And so as the second novella, Descartesmageddon, starts up, the crew has grown by one as the robot avatar of the Dyson sphere, which calls itself World, has uploaded as much of its solar system-sized mind into the robot to survive the destruction of its grand creation, and everybody now has two unbelievably-scaled acts of accidental genocide on their consciences. On World's wise advice, they've set course for a completely empty bit of space so they can't accidentally destroy another entire system, but of course that goes wrong and they find themselves in orbit around a fascinating, richly described and downright bizarre new planet they are now an existential threat to, but need to visit because they're running out of food and oh, look, this one is at the tail end of a zombie apocalypse! As they take up orbit, Rajita reveals that after the scrapes the away team got into last time, she's turned the Fermi's bank of 3D printers to making guns, and after a bleakly entertaining discussion about the morality of going into the arms dealing racket (it's all they've got to trade for food) as their second foray into first contact, down they go.

What happens planetside is exciting, challenging and poses even more of an ethical/philosophical head-scratcher than Dyson's Fear did, for the zombies on this hellish-looking world aren't your typical shamblers moaning for braaaaaaains; they're Cartesian zombies. And aliens. They're Cartesian zombie aliens. But, just like the good old zombie plagues of a thousand movies and novels before it, the zombie state is contagious. And jumps the species gap. Or does it?

This adventure leaves lasting impacts on the crew and its group cohesion, as Rajita in particular winds up bonding with a group of natives on this latest world in a way that suggests her neurodivergence has clicked with other individuals in a way she hasn't before, giving Descartesmageddon an emotional resonance that the previous novella lacked and that we don't see again really in the rest of the series. But that's all star systems blown up under the bridge. Or something.

With yet another systemicide under their belts and some new passengers, if not yet crewmates, in tow, the Fermi's next port of call is one of the most unusual alien worlds I've encountered in fiction; the civilization the crew meets are all in some way involved, as the title Planet of the Apiaries indicates, in beekeeping. But not in the way you're thinking, cute in their outfits and screen-hats frolicking with screens full of honeycombs in their backyards; these bees are gigantic, and they don't make honey, they make starship fuel. Which the Fermi needs if its to continue on its destructive way (it's established early on in the series that stopping the Fermi would be even worse than letting it rampage through the universe). Oh, and these aliens? Communicate via body language or dance (like bees!) and their names all denote some kind of idiosyncratic hand position or gesture. Love it!*

The narrative that results here is an intricate Rube-Goldberg plot of escapes that use all three dimensions and then pit the crew against a new kind of alien that, even more than the Cartesian zombies of the previous world, turns our friends' neurological weaknesses against them, which allows the introduction of entire new characters that have always been there but the crew -- and we -- forgot them, or never noticed them, or never noticed that we'd forgotten them, because aliens can hijack our own neurological weaknesses now. Do these novellas keep getting better? They keep getting better, and this one ends on an existential/philosophical cliffhanger that manages to make the progress of a star system-destroying ship even more of an ethical dilemma than it already was, but also gives our crew a purpose they've been starting to lack as we start into The Phone Job.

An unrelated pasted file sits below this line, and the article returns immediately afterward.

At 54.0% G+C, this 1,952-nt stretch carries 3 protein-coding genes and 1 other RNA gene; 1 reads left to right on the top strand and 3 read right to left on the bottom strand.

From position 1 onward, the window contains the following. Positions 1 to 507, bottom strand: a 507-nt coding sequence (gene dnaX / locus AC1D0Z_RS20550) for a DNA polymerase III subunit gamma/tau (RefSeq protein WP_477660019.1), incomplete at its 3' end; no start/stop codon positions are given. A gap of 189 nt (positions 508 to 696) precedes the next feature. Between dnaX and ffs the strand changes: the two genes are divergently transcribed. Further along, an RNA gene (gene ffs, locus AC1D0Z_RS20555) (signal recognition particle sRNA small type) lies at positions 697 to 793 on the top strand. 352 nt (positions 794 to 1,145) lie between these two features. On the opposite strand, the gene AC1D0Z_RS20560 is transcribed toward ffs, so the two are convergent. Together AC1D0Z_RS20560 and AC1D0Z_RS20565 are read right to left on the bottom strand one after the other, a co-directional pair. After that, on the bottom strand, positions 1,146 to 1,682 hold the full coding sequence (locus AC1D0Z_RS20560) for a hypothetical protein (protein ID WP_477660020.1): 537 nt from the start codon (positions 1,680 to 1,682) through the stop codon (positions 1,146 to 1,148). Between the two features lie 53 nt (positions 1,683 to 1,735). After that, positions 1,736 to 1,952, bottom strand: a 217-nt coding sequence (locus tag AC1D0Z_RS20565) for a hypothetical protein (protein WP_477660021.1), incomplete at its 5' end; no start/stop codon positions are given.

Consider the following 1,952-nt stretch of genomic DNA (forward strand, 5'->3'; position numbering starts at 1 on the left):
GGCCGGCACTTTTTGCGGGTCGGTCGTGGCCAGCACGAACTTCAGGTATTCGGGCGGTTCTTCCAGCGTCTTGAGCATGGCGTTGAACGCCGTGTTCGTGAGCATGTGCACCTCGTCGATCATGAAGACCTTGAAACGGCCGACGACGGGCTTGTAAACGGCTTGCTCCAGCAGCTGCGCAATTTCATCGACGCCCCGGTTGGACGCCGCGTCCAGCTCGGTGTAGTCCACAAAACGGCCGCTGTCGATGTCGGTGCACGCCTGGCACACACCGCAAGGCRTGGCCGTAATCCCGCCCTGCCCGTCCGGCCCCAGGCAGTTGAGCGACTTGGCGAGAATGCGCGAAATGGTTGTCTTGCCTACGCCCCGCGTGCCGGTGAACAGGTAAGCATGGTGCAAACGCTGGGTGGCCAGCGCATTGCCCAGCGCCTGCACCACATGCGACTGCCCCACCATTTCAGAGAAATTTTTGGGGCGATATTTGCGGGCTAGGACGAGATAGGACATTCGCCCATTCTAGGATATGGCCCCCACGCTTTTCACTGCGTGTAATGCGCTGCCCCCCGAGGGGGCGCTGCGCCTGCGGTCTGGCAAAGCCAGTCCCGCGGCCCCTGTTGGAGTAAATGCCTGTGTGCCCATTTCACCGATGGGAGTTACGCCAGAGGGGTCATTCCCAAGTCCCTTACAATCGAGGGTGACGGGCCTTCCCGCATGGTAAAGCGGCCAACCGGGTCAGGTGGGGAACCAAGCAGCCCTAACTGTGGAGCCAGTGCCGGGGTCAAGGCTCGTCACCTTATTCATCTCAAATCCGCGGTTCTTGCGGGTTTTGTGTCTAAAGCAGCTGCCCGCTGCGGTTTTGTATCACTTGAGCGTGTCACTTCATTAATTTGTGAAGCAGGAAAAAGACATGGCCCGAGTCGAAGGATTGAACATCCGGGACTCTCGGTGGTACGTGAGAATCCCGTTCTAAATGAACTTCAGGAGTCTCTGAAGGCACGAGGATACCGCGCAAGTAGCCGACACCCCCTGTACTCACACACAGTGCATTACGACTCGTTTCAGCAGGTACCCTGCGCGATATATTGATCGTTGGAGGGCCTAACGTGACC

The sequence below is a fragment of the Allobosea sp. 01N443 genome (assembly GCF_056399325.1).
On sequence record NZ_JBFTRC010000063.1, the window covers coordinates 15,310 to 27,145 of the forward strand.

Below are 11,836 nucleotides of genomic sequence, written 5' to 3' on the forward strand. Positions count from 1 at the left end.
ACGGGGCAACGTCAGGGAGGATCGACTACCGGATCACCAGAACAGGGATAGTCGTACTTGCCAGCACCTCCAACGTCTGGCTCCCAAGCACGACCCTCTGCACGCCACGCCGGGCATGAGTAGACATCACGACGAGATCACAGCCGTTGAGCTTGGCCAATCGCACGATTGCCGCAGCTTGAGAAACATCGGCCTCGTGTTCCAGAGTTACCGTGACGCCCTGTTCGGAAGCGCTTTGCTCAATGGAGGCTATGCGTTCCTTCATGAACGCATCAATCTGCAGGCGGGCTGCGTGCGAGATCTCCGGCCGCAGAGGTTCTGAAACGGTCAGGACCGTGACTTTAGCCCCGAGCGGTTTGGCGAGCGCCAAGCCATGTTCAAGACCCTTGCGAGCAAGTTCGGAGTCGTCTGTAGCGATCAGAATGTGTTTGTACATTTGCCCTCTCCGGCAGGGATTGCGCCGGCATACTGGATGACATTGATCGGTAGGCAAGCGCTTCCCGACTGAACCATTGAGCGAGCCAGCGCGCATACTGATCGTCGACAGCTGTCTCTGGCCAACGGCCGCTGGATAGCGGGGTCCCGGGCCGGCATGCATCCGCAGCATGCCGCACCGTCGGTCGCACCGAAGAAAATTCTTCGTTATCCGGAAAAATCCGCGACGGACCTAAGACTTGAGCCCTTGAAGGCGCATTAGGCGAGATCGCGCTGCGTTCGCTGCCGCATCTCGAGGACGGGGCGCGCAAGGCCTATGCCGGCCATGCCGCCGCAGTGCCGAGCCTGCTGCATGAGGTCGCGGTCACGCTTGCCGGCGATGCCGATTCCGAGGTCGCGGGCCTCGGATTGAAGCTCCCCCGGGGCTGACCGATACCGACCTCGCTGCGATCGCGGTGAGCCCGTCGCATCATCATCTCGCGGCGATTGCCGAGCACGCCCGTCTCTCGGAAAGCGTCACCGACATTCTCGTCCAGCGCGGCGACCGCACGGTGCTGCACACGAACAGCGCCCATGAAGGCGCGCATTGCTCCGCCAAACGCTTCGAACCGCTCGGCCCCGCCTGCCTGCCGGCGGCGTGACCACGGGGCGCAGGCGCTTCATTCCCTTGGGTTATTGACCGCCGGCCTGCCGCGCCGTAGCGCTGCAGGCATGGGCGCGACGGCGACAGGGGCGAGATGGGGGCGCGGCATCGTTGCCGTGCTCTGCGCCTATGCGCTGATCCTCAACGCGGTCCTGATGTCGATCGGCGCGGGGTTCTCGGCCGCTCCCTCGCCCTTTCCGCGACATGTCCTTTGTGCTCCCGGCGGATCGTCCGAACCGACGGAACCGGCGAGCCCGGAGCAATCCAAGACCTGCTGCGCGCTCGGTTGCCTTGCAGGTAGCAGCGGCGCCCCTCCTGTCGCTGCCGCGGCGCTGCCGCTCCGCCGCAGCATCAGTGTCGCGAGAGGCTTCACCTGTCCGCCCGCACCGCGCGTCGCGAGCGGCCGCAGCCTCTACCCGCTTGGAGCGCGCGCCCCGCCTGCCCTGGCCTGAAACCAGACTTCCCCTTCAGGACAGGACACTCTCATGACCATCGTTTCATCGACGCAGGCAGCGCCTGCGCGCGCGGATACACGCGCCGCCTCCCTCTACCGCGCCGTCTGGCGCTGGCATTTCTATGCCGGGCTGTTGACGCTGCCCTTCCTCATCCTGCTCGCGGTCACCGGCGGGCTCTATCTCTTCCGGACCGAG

The Phone Job starts us off by passing through several new systems that offer tantalizing delights that any space Stephen Maturin would be screaming in frustration not to get to explore -- right before they are annihilated, maintaining the series' incredibly dark tone even as we see the crew have found a new diversion in the form of tossing a rubber ball and letting it progress through the entire torus of their ship before returning to the thrower, who just has to turn 180 degrees to catch their own throw. I mean, how would you take your mind off things? Watch TV? And know that every person involved in the making of that show is dead and so are all the other things you're seeing on the screen and even that city they're in and even that country, that continent, that entire planet, that entire solar system? I'd probably mostly throw a ball around, too.

Except Liz Gordon, Gordon gotta Gordon, and even though the World has near-infinite processing power and knowledge and hasn't been able to find the source of the revelation that ended Planet of the Apiaries (which, by the way, came via goofball Connor's insight, because he's only dumb compared to Samson, remember), Gordon thinks she can find what the World cannot, namely the bit of computer code they have to change to stop their never-ending death parade. Preferably before she has to open their last tin of coffee.

And then the Fermi brings them all to the most inhabited system yet, and it's one where Liz soon feels right at home: the headquarters of the Greater Galactic Commercial Network. That's right, there finally is an interstellar empire, and it's captialist AF, baby!

And the GGCN possesses technology that can maybe put a stop to the Fermi's interstellar murder spree! But capitalism, so Gordon and goofball Connor, natural enemies as they've proven to be, have to team up to bilk -- err, trade -- to get that technology. You'd think they'd have a pat hand with their monopoly on faster-than-light travel but not with those two playing it...